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Building my Image as an Actor

Posted by on March 23, 2016

There’s a lot to discuss when it comes to actor image, but I’m going to start with an aspect that I’ve been debating about sharing publicly because I know weight loss can be a sensitive issue for some people. I also feel a bit guilty about my motivations, because I genuinely believe someone’s weight is not a reflection on someone’s beauty, or what kind of person they are.

But when you’re pursuing acting, and you see so many roles available to audition for “thin to average” women, it makes you realise you’re really limiting yourself in what you can apply for.

I didn’t want to be the person who tried to lose weight to have better opportunities like that, but deep down I think I was more scared that I wasn’t capable of it. I thought I’d already cut out the things I really shouldn’t be eating, I was already walking a lot, and I was still gaining weight. Admittedly I also ate out a decent amount, and portion sizes in the US are atrocious.

Since I made the decision about 7-8 weeks ago (I can’t believe it’s been that long already) to just eat smaller portions of things, so I was estimating a rough low calorie intake, I’ve lost about 17 pounds, and I’m now back down to about what I was when I was sick and not eating much when I first moved to Oakland.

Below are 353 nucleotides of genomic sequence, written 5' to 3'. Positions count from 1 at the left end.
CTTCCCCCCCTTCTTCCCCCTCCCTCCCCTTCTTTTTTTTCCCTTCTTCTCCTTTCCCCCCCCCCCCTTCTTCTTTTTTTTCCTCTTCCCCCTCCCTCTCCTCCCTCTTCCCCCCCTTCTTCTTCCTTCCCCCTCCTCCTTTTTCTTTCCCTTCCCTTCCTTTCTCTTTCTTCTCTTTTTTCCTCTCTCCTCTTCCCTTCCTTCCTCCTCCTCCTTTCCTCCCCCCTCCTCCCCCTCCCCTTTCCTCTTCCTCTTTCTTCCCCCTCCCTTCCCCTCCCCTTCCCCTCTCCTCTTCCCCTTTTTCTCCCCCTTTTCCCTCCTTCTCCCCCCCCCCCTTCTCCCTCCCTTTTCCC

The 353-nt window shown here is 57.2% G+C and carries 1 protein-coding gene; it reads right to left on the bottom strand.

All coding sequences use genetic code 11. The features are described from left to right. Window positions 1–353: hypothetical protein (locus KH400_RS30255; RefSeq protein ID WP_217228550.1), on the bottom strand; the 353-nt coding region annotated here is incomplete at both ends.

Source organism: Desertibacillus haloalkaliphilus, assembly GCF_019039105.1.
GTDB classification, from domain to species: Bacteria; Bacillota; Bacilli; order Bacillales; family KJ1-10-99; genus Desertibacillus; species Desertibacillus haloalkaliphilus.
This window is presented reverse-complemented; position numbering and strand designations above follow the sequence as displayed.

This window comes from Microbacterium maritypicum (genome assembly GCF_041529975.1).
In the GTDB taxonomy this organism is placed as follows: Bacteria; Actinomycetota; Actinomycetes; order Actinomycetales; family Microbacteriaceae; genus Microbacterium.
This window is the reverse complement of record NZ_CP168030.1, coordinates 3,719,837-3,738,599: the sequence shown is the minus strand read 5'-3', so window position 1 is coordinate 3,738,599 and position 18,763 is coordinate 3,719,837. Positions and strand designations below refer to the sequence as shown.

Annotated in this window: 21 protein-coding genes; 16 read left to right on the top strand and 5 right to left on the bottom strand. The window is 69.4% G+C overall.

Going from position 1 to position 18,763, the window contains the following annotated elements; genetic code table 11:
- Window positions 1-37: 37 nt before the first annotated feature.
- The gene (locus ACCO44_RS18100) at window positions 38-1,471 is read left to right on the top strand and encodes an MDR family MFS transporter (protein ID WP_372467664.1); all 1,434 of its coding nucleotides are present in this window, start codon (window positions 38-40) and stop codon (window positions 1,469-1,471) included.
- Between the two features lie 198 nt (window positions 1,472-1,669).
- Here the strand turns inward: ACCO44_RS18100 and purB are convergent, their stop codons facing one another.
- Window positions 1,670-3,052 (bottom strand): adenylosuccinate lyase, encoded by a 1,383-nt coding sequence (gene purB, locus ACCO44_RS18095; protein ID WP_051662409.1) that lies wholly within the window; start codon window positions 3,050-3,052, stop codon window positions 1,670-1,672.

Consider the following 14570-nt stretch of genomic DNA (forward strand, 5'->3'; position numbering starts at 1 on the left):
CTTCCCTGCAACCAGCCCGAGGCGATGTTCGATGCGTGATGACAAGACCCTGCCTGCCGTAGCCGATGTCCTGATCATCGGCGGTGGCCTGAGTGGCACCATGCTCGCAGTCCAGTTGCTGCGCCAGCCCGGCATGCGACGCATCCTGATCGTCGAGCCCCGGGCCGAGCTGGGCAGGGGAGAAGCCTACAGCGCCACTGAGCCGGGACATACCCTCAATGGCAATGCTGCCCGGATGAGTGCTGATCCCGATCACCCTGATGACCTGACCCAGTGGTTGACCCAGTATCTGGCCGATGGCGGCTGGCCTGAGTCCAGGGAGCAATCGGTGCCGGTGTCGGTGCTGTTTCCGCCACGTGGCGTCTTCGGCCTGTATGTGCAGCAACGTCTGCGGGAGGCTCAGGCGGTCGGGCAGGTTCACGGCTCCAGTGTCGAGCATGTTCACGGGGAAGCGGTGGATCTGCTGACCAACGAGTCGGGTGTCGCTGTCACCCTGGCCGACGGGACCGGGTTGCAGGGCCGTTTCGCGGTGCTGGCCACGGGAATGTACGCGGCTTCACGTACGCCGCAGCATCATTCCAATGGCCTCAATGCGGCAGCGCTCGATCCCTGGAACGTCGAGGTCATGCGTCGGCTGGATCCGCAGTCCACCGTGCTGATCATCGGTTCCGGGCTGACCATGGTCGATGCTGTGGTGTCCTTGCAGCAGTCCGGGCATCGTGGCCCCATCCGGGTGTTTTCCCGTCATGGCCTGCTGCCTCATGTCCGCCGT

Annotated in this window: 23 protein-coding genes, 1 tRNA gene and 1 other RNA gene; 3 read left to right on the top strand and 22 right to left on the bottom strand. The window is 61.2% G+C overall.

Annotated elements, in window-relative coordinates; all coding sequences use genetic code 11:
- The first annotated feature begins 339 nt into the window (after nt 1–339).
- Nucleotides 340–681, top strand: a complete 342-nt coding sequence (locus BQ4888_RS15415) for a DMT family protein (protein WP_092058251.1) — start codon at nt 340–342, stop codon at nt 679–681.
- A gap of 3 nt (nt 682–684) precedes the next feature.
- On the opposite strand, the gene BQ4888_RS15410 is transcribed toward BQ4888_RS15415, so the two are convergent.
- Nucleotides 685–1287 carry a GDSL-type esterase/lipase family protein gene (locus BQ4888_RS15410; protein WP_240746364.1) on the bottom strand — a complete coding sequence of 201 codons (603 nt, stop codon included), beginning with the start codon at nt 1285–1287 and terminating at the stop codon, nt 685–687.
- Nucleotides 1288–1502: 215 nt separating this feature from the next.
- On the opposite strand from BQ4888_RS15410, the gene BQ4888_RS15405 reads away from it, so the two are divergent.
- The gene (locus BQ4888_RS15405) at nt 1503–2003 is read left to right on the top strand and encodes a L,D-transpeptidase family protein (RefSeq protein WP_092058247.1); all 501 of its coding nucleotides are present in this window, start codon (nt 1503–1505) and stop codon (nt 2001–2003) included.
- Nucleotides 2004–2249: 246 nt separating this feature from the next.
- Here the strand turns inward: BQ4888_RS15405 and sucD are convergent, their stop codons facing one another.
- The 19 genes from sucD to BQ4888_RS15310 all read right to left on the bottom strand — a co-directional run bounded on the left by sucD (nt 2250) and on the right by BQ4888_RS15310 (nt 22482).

There’s a part of me that wonders if I should stop submitting myself to acting roles until I’ve actually reached my goal. You have to list your weight on an actor’s resume, and I’ve been updating mine roughly once a week. I’m already down 2 pounds on what I last updated it as. I’m pretty confident I’ll actually reach my goals now that it’s been this long, and what I eat, the portion sizes, is pretty much habitual now.

Of course, weight is not the only aspect of an actor’s image under my control. Recently, I’ve been reading Self-Management for Actors by Bonnie Gillespie, a book that was recommended to me by Bay Area actor Scott Ragle, who I was referred to by Meisner acting teacher Rachael Adler. Though I’m only a few chapters into the book so far, I’m learning about just how important it is to build your “brand,” or in other words, figuring out how you can help casting directors hire you by playing into the type of person you are. Figuring out what types of roles you can get based on your personality, and what you look like.

My look when I went for the role of a sarcastic, edgy woman

My look when I went for the role of a sarcastic, edgy woman